Less than a year ago, on January 23, we carried a
story which began: "The spread of a deadly virus in China should be of real concern to Kent, according to an expert."
It continued: "The virus - a new strain of coronavirus which is yet to be given a name - has so far killed 17 people in China.
"And it could have already reached the UK with five patients being tested in Scottish hospitals after showing symptoms of the virus."
Few predicted the scale of the heartbreak and disruption that was to follow in the county and across the world because of Covid-19.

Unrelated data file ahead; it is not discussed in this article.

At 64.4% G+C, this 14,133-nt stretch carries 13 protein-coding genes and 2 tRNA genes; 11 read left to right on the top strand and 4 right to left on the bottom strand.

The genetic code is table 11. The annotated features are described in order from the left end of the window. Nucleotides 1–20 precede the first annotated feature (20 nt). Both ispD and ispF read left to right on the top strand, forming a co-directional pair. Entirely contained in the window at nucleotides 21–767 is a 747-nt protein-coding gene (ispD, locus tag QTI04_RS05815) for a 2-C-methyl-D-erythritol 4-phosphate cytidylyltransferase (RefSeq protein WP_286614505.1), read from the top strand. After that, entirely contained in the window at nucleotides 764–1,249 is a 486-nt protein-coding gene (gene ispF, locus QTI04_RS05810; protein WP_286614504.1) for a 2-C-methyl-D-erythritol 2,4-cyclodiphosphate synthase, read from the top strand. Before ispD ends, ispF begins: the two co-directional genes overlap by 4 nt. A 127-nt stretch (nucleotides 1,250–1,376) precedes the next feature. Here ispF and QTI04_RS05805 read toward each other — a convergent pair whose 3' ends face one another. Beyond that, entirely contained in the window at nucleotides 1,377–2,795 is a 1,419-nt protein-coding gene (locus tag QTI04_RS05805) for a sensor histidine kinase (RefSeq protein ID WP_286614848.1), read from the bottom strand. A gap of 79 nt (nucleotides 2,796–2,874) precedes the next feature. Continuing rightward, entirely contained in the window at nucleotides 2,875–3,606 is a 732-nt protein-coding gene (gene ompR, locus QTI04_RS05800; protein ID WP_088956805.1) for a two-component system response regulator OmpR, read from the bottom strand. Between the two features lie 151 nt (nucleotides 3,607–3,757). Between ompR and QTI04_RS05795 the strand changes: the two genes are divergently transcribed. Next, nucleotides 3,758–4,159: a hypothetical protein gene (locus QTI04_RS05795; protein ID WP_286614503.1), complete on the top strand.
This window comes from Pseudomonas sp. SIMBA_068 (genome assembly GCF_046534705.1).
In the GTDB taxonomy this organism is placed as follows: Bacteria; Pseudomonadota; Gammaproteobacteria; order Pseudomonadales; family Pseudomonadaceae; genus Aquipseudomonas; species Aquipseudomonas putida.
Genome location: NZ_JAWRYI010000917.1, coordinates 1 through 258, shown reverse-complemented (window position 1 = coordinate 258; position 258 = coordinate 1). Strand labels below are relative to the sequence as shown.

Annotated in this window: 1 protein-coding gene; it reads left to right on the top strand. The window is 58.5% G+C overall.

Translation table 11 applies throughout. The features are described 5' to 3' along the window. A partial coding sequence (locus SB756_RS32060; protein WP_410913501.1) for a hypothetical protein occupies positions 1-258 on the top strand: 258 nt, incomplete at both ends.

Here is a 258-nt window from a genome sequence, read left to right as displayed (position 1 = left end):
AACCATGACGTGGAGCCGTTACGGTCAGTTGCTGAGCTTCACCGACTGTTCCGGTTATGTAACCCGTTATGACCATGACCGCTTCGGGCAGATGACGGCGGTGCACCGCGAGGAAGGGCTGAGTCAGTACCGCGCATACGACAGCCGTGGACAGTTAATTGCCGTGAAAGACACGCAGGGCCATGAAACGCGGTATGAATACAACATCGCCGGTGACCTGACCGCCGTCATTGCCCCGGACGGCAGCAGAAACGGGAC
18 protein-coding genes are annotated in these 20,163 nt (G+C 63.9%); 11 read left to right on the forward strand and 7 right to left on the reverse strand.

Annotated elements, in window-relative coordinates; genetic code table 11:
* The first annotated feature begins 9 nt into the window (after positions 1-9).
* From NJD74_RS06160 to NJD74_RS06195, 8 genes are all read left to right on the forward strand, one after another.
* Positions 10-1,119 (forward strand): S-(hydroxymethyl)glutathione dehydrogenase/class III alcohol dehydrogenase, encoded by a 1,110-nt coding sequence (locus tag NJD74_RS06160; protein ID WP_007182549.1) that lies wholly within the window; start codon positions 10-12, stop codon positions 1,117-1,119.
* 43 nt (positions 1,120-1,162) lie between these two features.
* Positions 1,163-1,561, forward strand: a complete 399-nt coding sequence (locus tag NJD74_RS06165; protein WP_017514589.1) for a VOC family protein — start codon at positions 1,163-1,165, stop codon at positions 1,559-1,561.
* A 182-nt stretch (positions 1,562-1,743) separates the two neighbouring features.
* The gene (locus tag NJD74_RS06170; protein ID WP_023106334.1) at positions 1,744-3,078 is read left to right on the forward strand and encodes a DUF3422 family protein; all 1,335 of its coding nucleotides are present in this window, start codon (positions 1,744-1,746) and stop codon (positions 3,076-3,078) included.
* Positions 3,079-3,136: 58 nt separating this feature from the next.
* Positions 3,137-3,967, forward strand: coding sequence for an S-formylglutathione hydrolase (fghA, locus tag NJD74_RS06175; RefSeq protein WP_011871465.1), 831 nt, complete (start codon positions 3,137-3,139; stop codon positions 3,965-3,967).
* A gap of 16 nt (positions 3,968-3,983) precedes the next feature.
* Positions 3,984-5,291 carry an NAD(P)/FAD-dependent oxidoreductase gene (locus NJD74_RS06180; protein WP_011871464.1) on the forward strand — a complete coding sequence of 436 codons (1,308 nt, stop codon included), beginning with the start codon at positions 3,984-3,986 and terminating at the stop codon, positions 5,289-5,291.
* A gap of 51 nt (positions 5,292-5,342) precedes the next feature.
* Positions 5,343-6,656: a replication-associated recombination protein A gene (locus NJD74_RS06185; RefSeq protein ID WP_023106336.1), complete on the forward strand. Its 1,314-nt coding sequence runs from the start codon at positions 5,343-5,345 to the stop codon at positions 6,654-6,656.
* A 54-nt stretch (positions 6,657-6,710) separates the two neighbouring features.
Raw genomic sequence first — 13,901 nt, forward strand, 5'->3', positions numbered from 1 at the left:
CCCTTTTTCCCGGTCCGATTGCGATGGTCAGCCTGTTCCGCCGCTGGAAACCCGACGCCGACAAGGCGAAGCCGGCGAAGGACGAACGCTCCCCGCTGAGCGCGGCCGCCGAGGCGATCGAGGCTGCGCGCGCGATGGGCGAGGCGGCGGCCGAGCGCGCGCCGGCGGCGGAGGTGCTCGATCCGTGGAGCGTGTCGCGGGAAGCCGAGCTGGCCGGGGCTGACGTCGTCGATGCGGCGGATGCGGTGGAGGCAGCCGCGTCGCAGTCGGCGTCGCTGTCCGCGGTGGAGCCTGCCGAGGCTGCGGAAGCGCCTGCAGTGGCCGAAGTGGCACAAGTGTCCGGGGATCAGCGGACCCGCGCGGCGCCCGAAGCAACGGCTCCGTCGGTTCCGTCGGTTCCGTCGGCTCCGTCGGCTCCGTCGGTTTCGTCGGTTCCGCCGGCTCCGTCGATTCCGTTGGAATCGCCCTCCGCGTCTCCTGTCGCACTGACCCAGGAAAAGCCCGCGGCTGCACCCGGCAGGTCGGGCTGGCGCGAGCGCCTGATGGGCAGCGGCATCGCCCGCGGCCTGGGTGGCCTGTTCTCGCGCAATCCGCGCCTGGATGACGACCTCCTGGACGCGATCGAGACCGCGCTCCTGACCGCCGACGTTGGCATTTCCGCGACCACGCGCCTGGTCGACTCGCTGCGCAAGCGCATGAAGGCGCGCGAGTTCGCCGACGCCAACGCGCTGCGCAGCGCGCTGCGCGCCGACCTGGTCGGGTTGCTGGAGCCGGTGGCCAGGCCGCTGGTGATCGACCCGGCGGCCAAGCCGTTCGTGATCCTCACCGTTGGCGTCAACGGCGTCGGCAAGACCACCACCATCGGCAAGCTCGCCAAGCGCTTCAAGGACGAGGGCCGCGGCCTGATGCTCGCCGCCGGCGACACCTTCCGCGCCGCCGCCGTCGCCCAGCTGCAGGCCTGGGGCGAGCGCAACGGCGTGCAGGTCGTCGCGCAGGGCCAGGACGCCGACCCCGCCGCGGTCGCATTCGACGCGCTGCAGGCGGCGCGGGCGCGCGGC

Two months later, Kent had recorded its first death from the virus and the whole country entered lockdown, where it has been - to varying degrees - ever since.
As infection rates continued to rise in December, there were signs of optimism as the first vaccines were administered in the county. Although it is the start of a long road, many are hoping it will lead to better things in 2021.
But people in the county suffered another setback just before Christmas, when Kent was put into stricter Tier 4 lockdown measures, forcing thousands to change their festive plans.
The pictures below tell the story of a year like no other we have seen - or hope to see again.